European stocks opened weaker Monday and Wall Street futures drifted into the red as investors pulled cash from global equity markets amid concerns that tech sector shares could be due for a correction following a notable downgrade for Samsung Electronics and underwhelming Black Friday sales for tech gadgets.
Britain's FTSE 100 was marked 0.3% lower in the opening minutes of trading in London, led to the downside by basic material and energy sector shares and a stronger pound, which traded past the 1.33 mark against the U.S. dollar. Germany's DAX performance index was also weaker, opening around 0.4% lower as investors trimmed positions in export stocks amid a jump in the euro.
The euro traded at a one-month high of 1.1942 against the U.S. dollar overnight as the single currency rode a tailwind of stronger-than-expected regional economic data last week and Sunday reports that Germany's Chancellor, Angela Merkel, will meet with her main political rival, SPD leader Martin Schulz, later this week with the aim of establishing terms for a so-called "grand coalition" government that would end the current political impasse in Europe's biggest economy.
Early indications from Wall Street futures suggest a modest pullback at the start of trading Monday, with those linked to the Dow Jones Industrial Average marked 12 points lower from their Friday close and those tied to the broader S&P 500 marked 8 points lower.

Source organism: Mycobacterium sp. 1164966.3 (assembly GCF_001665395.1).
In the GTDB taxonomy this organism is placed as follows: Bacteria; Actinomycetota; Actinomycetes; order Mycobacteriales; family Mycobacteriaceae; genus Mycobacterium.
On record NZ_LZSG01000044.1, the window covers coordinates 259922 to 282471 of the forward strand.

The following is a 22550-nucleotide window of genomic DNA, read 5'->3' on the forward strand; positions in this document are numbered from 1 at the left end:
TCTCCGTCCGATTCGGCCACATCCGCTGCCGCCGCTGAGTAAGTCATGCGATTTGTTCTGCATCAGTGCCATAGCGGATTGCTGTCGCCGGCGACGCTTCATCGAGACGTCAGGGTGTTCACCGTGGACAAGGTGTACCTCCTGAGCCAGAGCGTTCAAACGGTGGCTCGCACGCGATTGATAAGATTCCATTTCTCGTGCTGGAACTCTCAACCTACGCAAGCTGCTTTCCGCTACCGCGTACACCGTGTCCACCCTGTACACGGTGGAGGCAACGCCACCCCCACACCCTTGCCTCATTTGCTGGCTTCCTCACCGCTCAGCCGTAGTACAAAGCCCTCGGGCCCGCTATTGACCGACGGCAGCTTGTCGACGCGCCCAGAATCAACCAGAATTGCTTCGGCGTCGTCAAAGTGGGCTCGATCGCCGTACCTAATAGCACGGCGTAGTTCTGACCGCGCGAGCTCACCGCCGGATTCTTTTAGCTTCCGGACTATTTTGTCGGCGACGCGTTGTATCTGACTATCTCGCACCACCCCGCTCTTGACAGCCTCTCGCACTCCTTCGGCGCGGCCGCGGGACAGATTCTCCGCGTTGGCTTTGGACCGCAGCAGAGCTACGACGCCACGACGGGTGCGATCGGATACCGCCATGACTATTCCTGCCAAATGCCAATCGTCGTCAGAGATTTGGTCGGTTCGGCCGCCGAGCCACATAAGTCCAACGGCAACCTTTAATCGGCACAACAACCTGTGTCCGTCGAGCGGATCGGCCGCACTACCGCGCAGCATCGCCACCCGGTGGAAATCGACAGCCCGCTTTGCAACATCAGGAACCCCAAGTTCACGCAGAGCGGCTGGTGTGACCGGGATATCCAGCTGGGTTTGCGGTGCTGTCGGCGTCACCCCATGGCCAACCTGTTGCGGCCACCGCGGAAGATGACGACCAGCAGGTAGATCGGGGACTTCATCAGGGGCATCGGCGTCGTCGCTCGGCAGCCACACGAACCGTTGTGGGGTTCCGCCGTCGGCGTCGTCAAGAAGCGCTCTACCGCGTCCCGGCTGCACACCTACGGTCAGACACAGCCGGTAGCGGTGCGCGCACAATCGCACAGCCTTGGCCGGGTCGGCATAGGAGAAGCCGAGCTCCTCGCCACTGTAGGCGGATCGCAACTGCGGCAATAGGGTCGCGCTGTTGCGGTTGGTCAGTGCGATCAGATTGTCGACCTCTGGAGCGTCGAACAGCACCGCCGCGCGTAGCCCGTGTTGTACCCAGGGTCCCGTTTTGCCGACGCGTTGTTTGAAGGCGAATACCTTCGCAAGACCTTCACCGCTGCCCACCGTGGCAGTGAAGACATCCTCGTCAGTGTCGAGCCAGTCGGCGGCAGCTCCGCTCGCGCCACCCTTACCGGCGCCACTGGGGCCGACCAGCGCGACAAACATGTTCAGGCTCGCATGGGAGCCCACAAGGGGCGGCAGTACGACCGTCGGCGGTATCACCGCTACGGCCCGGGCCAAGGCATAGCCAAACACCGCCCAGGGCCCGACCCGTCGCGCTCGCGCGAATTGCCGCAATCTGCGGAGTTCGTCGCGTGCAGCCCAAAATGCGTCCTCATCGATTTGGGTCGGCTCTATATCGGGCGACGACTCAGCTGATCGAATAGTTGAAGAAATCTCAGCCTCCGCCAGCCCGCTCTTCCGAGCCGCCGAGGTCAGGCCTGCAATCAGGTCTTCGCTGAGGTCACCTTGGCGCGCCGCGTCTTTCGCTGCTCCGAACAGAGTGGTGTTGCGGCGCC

Away from currencies, bitcoin prices surged to a fresh record high of $9,600, just days after printing $9,000 for the first time, as the global tide of investor speculation in cryptocurrencies continues unabated.
Overnight in Asia, stocks retreated from the fresh 10-year peaks reached late last week, taking the MSCI Asia ex-Japan index 0.18% lower thanks in large part to a 1.4% decline in South Korea's KOSPI index on the back of a notable downgrade for Samsung Electronics, whose shares fell 5% into the close of trading.
Morgan Stanley reduced its rating on the tech giant to 'equal weight' from 'overweight' and cautioned that the memory chip sector's so-called "super cycle" could be coming to an end, noting "downside risk as NAND prices have started to reverse" and "visibility on DRAM supply-demand dynamics has reduced" into next year.
Global oil prices were active in overnight trading as investors trimmed prices from recent two-and-a-half year highs amid signs that U.S. production increases may at least partially offset speculation that OPEC will extend its agreed production cuts from March to the end of 2018 when leaders meet later this week for a major summit in Vienna.
Brent crude futures contracts for January delivery were marked 0.4% lower at $63.60 per barrel while WTI contracts for the same month, which more closely translate to U.S. prices, were seen 0.8% lower at $58.47.